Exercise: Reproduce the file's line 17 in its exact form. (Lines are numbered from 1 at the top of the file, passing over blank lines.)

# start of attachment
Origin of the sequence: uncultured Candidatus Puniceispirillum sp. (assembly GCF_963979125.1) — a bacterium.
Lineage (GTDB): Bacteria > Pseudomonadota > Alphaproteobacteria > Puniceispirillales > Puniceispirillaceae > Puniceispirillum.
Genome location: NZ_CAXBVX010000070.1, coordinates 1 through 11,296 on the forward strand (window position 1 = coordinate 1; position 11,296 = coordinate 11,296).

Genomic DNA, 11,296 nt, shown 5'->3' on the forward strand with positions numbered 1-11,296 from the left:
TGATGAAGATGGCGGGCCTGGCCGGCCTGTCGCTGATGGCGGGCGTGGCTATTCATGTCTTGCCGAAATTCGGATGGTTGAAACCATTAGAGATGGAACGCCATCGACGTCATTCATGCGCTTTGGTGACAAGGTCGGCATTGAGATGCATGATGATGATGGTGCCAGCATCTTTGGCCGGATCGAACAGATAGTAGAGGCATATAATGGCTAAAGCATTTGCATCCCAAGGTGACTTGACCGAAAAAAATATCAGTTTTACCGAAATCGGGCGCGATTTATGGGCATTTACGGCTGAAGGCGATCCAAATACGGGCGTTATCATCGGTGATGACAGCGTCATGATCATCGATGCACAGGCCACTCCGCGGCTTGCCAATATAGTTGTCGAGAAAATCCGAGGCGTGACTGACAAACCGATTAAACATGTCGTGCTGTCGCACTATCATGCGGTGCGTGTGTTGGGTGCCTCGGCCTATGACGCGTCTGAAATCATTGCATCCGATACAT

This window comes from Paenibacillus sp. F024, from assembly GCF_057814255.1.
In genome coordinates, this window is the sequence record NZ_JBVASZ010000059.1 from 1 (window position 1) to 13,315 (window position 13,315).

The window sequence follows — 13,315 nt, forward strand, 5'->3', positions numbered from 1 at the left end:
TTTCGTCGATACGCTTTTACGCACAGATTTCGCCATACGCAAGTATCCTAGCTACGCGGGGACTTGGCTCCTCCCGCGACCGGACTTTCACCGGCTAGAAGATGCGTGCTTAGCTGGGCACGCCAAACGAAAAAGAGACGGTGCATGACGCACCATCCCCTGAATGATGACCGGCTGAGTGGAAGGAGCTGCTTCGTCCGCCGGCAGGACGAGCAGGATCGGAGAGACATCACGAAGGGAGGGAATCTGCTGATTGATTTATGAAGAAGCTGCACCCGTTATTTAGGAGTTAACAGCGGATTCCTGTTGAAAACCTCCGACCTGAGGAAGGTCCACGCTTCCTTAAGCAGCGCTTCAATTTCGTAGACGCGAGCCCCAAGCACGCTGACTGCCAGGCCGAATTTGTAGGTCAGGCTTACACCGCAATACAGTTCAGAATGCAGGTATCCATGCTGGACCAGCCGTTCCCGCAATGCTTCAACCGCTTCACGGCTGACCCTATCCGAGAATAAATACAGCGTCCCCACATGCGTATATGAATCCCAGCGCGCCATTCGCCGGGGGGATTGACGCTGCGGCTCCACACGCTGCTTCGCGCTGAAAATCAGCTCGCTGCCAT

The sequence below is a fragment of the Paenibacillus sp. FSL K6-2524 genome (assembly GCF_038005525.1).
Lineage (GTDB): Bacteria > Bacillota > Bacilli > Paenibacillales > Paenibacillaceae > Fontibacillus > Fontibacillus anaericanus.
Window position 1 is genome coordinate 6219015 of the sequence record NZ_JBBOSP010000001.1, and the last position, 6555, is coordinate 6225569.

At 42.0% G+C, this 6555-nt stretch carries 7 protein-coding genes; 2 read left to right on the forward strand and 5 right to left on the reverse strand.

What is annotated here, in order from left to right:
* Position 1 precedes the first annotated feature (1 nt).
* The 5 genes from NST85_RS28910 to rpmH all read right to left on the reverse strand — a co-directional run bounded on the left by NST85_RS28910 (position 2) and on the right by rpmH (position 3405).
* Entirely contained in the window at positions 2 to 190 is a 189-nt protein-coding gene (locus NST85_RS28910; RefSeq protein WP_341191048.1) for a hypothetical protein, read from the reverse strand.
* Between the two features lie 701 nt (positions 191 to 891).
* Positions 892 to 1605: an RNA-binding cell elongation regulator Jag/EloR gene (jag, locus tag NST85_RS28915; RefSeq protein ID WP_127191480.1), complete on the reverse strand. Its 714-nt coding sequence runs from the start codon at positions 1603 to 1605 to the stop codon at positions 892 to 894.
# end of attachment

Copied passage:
* Entirely contained in the window at positions 2 to 190 is a 189-nt protein-coding gene (locus NST85_RS28910; RefSeq protein WP_341191048.1) for a hypothetical protein, read from the reverse strand.